Don't You Have To Use Xanthan Gum In All Gluten-Free Recipes? There was a time I thought you had to use xanthan gum in all your gluten-free baking and cooking. Otherwise your breads wouldn't stay together and your cakes and cookies would be a pile of crumbs.
Gluten-Free Cooking is a New Frontier
Gluten-free cooking is a relatively new way of cooking for everyone. We've only been cooking and baking with gluten-free flours for the last 10 - 20 years. When gluten-free cookbook pioneers first began cooking without gluten they discovered xanthan and guar gum as one possible way to hold and bind their foods together. But that's just it - using gums was only one way. Sometimes people start using one method and they stop looking for other possibilities.
You Can Bake Gluten-Free Without Xanthan Gum
So many people still believe that you must use xanthan or guar gum in all your gluten-free recipes. But I thought there had to be other possibilities. Other more natural possibilities.
Psyllium Husk Powder
Psyllium husk powder
is a great substitute for xanthan gum. It binds foods together and even tends to help increase rise in baked goods. For most recipes I found that 1/2 teaspoon per cup of flour worked best. So 3 cups of flour would use 1 and 1/2 teaspoons of psyllium husk powder.
This is a terrific, readily available substitute for xanthan gum. For me personally I found sometimes the psyllium gave me stomach cramps so I set out to find something else.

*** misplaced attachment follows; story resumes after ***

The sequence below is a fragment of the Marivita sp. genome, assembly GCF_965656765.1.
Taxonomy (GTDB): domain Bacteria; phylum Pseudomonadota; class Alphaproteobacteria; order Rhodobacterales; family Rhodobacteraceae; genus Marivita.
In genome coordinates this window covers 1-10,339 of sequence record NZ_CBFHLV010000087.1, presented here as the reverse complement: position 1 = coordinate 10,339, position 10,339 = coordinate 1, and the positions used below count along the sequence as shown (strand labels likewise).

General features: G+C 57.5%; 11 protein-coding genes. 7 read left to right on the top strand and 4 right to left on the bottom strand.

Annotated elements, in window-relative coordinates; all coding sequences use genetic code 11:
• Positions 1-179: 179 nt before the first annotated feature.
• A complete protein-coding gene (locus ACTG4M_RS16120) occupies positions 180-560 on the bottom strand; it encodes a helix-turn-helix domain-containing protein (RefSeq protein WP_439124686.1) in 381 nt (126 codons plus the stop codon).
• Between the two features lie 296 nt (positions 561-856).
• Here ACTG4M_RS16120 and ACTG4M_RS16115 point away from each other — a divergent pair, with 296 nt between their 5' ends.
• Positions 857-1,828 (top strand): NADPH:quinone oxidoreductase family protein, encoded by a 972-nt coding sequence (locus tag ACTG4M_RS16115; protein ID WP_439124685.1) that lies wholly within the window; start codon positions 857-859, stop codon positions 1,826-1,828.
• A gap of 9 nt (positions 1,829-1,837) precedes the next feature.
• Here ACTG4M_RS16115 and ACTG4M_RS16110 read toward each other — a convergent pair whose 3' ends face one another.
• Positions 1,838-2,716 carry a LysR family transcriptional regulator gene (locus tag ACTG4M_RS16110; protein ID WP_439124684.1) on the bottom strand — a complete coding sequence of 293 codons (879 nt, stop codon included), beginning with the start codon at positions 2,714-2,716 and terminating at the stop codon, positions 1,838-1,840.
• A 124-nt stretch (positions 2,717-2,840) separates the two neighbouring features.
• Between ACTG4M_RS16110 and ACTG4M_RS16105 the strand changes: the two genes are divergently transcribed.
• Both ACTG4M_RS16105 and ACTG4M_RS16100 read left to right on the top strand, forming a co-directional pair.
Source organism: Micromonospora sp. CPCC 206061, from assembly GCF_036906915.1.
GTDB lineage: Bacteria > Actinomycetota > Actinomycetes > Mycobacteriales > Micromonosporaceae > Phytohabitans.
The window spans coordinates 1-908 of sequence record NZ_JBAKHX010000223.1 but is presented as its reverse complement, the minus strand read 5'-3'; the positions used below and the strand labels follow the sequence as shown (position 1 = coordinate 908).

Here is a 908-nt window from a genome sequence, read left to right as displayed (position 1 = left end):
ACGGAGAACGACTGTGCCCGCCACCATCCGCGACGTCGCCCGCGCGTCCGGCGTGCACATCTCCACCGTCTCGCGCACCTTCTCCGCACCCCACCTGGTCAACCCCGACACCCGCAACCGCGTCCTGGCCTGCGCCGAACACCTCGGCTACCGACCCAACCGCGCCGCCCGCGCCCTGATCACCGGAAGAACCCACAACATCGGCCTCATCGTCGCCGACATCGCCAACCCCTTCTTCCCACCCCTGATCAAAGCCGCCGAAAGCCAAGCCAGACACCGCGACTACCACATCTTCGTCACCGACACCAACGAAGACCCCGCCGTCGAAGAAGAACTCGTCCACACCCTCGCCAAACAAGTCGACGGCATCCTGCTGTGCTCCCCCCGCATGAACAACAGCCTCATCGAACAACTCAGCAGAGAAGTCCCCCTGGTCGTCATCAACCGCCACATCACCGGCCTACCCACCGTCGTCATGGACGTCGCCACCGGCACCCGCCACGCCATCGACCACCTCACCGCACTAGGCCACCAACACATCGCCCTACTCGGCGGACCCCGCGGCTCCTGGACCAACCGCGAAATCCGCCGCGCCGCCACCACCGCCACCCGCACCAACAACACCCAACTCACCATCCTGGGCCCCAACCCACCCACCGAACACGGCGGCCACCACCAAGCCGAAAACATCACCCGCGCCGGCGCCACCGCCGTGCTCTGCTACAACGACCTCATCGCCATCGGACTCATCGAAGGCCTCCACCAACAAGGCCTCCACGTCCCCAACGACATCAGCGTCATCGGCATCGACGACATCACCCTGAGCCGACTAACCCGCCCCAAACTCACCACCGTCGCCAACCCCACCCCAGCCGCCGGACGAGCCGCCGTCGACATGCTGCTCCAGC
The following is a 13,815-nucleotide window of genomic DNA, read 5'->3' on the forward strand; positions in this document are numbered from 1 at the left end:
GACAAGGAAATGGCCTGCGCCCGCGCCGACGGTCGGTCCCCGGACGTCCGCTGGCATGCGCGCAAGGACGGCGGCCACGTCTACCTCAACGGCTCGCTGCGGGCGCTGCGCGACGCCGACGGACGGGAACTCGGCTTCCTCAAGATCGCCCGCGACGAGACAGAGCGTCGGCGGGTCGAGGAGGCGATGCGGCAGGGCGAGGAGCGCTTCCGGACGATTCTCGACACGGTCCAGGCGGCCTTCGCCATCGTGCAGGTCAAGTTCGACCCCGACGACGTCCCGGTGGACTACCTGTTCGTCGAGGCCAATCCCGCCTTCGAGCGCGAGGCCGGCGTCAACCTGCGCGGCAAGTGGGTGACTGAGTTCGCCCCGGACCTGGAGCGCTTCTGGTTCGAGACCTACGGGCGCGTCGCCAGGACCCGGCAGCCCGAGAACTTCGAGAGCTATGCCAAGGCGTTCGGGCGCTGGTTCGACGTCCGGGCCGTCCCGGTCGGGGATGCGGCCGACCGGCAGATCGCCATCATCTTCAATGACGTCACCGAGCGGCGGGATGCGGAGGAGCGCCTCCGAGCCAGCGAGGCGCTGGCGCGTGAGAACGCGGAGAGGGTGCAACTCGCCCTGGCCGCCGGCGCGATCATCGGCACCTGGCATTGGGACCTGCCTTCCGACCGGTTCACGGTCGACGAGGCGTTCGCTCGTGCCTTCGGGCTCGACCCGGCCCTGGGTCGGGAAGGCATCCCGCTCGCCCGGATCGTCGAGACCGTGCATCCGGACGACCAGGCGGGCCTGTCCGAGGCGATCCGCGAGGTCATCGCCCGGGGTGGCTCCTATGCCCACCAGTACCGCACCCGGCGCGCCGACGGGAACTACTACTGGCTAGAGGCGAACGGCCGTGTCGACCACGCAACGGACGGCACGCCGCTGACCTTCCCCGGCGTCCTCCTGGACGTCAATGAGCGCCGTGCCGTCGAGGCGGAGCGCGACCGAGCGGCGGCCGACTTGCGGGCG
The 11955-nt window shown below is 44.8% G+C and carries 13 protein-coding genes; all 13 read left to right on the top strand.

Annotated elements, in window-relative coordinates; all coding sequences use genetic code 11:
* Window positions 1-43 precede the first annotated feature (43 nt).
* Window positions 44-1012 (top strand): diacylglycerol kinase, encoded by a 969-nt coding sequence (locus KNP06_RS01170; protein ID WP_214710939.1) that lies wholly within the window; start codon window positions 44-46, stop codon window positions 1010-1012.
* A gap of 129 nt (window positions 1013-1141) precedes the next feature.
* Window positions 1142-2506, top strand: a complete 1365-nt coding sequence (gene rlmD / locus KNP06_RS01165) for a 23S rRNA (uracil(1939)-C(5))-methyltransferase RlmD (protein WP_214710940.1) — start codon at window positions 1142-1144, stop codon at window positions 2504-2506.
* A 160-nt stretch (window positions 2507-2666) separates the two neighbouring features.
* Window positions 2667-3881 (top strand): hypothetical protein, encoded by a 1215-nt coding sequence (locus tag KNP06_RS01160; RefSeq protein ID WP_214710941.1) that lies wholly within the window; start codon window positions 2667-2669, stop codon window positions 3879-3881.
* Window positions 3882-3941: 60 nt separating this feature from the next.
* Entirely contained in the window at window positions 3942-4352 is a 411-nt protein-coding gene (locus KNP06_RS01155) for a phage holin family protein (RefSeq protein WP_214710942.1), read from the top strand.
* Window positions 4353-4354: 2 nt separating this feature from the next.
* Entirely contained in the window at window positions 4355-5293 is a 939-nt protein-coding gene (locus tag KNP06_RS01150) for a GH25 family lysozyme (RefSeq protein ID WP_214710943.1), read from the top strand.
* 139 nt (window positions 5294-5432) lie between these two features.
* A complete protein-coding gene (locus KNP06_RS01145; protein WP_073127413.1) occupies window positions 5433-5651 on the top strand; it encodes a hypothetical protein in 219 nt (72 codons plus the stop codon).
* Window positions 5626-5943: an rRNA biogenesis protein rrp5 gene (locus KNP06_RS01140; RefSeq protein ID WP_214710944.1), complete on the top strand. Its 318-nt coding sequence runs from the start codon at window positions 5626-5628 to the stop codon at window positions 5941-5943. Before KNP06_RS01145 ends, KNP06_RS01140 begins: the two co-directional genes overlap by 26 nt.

Konjac powder is a water soluble fiber derived from the konjac gluco-mannan root plant. They've simply taken the konjac root, dried it and ground it into a powder. Konjac powder is a dietary fiber that has been used in Asia for centuries. Konjac fiber can be used in many ways - as a gelling agent, thickener, emulsifier, stabilizer as well as a soluble fiber source. You can read more about Konjac Powder in my blog post Why I No Longer Use Xanthan Gum
Konjac powder is the perfect substitute for xanthan gum. It works well in all recipes. I also use only 1/2 teaspoon per cup of flour, but sometimes for a few bread recipes like tortillas and flatbread I recently found that increasing the amount to 3/4 teaspoon gave the dough exactly the right consistency.
Celeste's Best Gluten-Free Tortillas